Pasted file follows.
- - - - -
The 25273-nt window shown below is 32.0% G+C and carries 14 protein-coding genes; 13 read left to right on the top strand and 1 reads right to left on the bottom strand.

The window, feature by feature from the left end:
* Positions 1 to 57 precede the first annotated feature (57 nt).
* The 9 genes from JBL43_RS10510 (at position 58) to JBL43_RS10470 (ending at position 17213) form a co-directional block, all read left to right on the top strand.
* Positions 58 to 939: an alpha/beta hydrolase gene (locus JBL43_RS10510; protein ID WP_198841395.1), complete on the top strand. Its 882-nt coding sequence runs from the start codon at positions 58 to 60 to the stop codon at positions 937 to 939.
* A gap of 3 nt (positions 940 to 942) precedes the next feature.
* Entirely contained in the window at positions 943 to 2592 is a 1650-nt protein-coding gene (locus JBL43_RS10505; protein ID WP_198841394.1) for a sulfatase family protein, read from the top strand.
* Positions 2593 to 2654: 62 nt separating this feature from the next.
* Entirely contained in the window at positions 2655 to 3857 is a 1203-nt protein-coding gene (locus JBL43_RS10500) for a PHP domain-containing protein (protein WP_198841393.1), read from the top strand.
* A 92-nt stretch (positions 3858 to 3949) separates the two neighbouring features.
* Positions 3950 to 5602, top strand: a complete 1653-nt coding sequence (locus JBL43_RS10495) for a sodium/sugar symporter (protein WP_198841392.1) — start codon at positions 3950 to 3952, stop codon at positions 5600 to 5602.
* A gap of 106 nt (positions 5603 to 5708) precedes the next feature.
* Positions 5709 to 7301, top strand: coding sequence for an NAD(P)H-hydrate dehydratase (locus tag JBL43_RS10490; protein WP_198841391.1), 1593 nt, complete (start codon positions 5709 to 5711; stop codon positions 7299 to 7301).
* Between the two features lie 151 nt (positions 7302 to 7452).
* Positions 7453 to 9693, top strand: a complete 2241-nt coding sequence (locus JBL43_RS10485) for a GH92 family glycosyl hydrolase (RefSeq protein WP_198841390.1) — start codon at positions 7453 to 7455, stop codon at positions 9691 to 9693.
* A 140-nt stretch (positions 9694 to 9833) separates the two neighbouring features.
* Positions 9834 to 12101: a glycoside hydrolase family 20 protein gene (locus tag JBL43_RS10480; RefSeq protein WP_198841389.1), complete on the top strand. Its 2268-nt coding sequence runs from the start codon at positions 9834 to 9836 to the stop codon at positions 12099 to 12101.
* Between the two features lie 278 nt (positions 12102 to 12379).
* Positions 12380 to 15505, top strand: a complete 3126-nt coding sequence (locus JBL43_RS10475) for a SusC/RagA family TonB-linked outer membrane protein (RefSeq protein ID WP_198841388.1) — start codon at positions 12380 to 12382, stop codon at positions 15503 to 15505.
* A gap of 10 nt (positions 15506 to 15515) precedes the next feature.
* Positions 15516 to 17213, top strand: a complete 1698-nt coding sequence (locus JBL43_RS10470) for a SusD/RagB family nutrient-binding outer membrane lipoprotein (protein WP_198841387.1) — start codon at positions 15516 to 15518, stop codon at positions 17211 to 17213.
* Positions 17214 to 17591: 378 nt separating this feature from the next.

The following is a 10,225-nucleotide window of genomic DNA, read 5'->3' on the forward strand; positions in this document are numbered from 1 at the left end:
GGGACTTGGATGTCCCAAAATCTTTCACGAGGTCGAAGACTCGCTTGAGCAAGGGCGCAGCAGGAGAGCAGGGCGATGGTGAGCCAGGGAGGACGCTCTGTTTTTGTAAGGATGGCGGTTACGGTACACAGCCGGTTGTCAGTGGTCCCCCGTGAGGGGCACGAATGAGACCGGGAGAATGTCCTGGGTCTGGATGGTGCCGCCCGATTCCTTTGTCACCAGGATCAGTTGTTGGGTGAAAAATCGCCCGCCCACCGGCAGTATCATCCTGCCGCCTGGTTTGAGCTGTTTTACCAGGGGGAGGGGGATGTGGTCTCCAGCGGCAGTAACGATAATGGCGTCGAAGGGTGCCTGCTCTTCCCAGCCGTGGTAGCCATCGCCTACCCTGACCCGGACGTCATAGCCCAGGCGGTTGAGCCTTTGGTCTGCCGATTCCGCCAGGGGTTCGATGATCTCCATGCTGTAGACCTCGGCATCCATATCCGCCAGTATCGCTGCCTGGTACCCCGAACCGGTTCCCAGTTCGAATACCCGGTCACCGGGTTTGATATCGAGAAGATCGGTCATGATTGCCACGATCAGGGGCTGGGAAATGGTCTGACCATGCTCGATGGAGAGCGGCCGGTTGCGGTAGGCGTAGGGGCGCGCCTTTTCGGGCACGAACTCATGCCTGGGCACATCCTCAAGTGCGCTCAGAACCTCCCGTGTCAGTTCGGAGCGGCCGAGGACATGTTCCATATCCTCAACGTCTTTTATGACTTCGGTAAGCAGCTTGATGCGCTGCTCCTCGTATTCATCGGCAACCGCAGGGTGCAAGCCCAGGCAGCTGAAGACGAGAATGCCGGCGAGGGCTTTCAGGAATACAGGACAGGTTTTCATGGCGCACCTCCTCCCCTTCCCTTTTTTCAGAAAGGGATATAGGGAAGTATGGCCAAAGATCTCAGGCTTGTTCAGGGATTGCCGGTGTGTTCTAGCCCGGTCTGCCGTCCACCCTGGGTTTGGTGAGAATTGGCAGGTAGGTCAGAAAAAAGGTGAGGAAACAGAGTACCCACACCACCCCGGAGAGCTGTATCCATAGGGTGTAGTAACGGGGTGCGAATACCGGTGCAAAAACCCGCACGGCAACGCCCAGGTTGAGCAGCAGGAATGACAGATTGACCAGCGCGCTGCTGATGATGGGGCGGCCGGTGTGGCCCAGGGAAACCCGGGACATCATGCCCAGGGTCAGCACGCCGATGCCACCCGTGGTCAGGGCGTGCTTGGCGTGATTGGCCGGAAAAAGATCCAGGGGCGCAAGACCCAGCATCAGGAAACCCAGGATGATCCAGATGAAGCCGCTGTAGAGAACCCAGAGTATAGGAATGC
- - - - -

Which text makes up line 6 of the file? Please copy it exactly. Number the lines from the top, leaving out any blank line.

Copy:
* A gap of 3 nt (positions 940 to 942) precedes the next feature.